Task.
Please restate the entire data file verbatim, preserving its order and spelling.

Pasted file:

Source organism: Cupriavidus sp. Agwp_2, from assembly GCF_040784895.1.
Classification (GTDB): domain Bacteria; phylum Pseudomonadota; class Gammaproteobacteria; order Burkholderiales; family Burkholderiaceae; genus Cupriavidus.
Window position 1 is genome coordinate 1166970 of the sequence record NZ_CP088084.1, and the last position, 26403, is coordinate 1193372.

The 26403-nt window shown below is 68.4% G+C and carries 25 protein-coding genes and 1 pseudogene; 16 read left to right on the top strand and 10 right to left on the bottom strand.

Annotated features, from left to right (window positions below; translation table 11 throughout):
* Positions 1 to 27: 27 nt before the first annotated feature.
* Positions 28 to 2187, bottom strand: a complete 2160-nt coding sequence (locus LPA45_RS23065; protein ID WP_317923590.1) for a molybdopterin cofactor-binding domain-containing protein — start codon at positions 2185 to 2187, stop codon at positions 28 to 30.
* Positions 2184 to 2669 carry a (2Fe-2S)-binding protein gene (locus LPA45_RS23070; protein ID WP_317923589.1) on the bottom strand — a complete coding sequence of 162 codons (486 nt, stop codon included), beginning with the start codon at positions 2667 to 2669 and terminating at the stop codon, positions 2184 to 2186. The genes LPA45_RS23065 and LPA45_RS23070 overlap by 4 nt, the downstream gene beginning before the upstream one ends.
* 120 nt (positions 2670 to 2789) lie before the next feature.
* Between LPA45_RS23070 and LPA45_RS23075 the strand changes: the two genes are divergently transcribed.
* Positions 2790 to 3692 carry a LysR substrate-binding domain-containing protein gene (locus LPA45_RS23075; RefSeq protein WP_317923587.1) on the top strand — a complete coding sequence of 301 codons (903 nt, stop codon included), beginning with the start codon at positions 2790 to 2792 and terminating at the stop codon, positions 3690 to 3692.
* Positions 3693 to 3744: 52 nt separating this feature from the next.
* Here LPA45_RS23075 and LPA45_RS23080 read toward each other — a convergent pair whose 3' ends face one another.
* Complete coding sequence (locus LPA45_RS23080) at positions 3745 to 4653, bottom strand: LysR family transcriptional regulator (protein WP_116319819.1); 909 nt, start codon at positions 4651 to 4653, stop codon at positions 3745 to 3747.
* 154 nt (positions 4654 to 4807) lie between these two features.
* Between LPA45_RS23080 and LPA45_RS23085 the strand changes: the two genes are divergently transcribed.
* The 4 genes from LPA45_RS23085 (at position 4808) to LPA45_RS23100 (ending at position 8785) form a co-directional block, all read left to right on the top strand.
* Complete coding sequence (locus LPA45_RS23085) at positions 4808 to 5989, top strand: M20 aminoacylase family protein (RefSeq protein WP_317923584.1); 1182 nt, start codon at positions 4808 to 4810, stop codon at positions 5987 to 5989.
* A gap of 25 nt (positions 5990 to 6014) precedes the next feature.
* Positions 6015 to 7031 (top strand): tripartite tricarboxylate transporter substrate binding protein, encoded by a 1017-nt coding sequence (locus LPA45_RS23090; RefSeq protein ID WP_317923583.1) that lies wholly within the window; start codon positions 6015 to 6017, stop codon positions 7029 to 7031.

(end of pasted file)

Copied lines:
Source organism: Cupriavidus sp. Agwp_2, from assembly GCF_040784895.1.
Classification (GTDB): domain Bacteria; phylum Pseudomonadota; class Gammaproteobacteria; order Burkholderiales; family Burkholderiaceae; genus Cupriavidus.
Window position 1 is genome coordinate 1166970 of the sequence record NZ_CP088084.1, and the last position, 26403, is coordinate 1193372.

The 26403-nt window shown below is 68.4% G+C and carries 25 protein-coding genes and 1 pseudogene; 16 read left to right on the top strand and 10 right to left on the bottom strand.

Annotated features, from left to right (window positions below; translation table 11 throughout):
* Positions 1 to 27: 27 nt before the first annotated feature.
* Positions 28 to 2187, bottom strand: a complete 2160-nt coding sequence (locus LPA45_RS23065; protein ID WP_317923590.1) for a molybdopterin cofactor-binding domain-containing protein — start codon at positions 2185 to 2187, stop codon at positions 28 to 30.
* Positions 2184 to 2669 carry a (2Fe-2S)-binding protein gene (locus LPA45_RS23070; protein ID WP_317923589.1) on the bottom strand — a complete coding sequence of 162 codons (486 nt, stop codon included), beginning with the start codon at positions 2667 to 2669 and terminating at the stop codon, positions 2184 to 2186. The genes LPA45_RS23065 and LPA45_RS23070 overlap by 4 nt, the downstream gene beginning before the upstream one ends.
* 120 nt (positions 2670 to 2789) lie before the next feature.
* Between LPA45_RS23070 and LPA45_RS23075 the strand changes: the two genes are divergently transcribed.
* Positions 2790 to 3692 carry a LysR substrate-binding domain-containing protein gene (locus LPA45_RS23075; RefSeq protein WP_317923587.1) on the top strand — a complete coding sequence of 301 codons (903 nt, stop codon included), beginning with the start codon at positions 2790 to 2792 and terminating at the stop codon, positions 3690 to 3692.
* Positions 3693 to 3744: 52 nt separating this feature from the next.
* Here LPA45_RS23075 and LPA45_RS23080 read toward each other — a convergent pair whose 3' ends face one another.
* Complete coding sequence (locus LPA45_RS23080) at positions 3745 to 4653, bottom strand: LysR family transcriptional regulator (protein WP_116319819.1); 909 nt, start codon at positions 4651 to 4653, stop codon at positions 3745 to 3747.
* 154 nt (positions 4654 to 4807) lie between these two features.
* Between LPA45_RS23080 and LPA45_RS23085 the strand changes: the two genes are divergently transcribed.
* The 4 genes from LPA45_RS23085 (at position 4808) to LPA45_RS23100 (ending at position 8785) form a co-directional block, all read left to right on the top strand.
* Complete coding sequence (locus LPA45_RS23085) at positions 4808 to 5989, top strand: M20 aminoacylase family protein (RefSeq protein WP_317923584.1); 1182 nt, start codon at positions 4808 to 4810, stop codon at positions 5987 to 5989.
* A gap of 25 nt (positions 5990 to 6014) precedes the next feature.
* Positions 6015 to 7031 (top strand): tripartite tricarboxylate transporter substrate binding protein, encoded by a 1017-nt coding sequence (locus LPA45_RS23090; RefSeq protein ID WP_317923583.1) that lies wholly within the window; start codon positions 6015 to 6017, stop codon positions 7029 to 7031.